The bill, modeled after an Oregon law, enhances the penalty for drivers convicted of careless or inattentive drivers who cause serious physical injury to cyclists, pedestrians and other vulnerable road users. The new law includes sentencing guidelines such as:
- completion of a traffic safety course
- perform up to 100 hours of community service related to driver improvement and providing public education on traffic safety
- fines up to $550
- suspension of driving privileges
At the same time, a similar law in New York will become law after today, unless Governor David Paterson decides to veto it. Last year, the Texas legislature also passed a vulnerable users law, only to see Governor Rick Perry veto it.
The value of these laws, which seem to be spreading across the country, is that they offer prosecutors a charge with some teeth that doesn't rise to the level of a vehicular manslaughter charge. If police and prosecutors are unwilling to throw the full force of the law against a dangerous driver, vulnerable users laws ensure there's still an option with more serious consequences than a speeding ticket. And the laws strengthen the recognition that drivers have a moral obligation to look out for pedestrians and cyclists.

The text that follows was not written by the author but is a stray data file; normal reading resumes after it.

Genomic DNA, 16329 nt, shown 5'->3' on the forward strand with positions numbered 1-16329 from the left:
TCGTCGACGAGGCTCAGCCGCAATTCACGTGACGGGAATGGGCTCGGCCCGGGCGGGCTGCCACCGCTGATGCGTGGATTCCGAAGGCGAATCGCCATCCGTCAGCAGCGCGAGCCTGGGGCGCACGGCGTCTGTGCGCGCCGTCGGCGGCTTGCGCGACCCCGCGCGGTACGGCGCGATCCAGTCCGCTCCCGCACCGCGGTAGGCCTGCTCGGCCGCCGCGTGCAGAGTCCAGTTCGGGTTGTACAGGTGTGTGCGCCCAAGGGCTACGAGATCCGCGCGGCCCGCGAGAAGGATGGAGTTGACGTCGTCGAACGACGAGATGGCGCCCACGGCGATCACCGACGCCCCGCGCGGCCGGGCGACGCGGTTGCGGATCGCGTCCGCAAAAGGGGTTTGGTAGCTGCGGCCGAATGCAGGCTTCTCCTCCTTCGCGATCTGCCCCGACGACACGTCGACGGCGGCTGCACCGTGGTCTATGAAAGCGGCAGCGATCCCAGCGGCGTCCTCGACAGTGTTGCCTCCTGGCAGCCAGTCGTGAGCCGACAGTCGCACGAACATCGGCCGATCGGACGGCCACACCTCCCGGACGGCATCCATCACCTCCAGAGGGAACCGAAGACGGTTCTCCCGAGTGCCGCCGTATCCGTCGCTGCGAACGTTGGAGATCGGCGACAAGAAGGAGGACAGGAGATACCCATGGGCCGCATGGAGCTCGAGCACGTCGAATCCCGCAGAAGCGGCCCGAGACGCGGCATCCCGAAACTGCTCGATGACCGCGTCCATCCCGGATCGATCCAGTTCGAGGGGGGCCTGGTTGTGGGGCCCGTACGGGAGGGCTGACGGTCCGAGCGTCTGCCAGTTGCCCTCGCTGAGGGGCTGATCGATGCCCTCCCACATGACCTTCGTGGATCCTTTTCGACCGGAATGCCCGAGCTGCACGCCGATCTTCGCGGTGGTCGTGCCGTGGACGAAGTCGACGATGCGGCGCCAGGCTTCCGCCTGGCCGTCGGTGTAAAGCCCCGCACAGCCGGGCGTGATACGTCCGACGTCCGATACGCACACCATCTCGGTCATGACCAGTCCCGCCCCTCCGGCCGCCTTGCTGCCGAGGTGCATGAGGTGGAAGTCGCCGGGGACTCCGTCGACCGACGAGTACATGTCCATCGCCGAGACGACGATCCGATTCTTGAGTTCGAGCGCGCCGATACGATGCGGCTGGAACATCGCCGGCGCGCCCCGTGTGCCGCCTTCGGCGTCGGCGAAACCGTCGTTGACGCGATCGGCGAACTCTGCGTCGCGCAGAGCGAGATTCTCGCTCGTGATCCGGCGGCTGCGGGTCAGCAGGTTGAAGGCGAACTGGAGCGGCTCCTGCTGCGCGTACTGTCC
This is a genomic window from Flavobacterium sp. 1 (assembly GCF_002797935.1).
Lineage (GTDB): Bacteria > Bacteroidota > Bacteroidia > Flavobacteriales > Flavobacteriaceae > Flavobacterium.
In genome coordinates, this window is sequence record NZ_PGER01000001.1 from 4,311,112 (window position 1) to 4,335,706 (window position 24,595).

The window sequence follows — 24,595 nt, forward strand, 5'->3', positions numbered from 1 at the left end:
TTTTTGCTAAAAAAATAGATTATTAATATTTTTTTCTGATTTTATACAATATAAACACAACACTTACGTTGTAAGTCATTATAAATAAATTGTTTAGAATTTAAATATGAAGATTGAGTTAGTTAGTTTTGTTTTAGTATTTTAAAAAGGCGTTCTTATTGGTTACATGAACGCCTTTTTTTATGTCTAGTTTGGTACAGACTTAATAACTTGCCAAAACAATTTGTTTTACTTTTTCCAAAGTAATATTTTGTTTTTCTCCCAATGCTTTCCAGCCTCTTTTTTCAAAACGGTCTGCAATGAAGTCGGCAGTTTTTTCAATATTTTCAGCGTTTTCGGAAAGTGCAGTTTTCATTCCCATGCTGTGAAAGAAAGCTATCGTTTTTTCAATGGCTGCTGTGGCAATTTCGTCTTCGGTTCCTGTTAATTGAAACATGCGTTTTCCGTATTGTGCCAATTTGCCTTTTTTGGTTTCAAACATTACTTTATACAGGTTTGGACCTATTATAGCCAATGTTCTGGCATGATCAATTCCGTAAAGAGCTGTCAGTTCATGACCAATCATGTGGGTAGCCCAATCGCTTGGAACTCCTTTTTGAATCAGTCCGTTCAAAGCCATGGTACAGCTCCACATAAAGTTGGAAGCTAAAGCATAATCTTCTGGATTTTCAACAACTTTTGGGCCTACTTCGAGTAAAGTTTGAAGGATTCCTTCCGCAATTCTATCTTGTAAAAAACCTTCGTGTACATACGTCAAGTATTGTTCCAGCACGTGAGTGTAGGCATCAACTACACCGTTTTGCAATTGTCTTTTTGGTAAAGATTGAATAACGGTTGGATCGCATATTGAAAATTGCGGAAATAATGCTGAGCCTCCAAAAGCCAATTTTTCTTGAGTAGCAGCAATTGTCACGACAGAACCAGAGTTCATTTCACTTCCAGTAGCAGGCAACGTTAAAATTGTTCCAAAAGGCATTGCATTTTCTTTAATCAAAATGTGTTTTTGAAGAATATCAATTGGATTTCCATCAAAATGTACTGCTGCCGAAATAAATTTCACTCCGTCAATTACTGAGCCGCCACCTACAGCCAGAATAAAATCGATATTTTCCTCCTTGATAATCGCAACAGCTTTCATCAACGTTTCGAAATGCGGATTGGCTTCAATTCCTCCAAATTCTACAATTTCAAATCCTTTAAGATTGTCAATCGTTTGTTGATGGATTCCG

More from around the network: Everything old is new again, as Cyclelicious finds Mark Twain calling for bike-sharing in 1895 (in Portland, naturally). BikeDenver rebrands bike activism by introducing Kidical Mass. And BikePortland points out that downtown is still dominated by surface parking lots.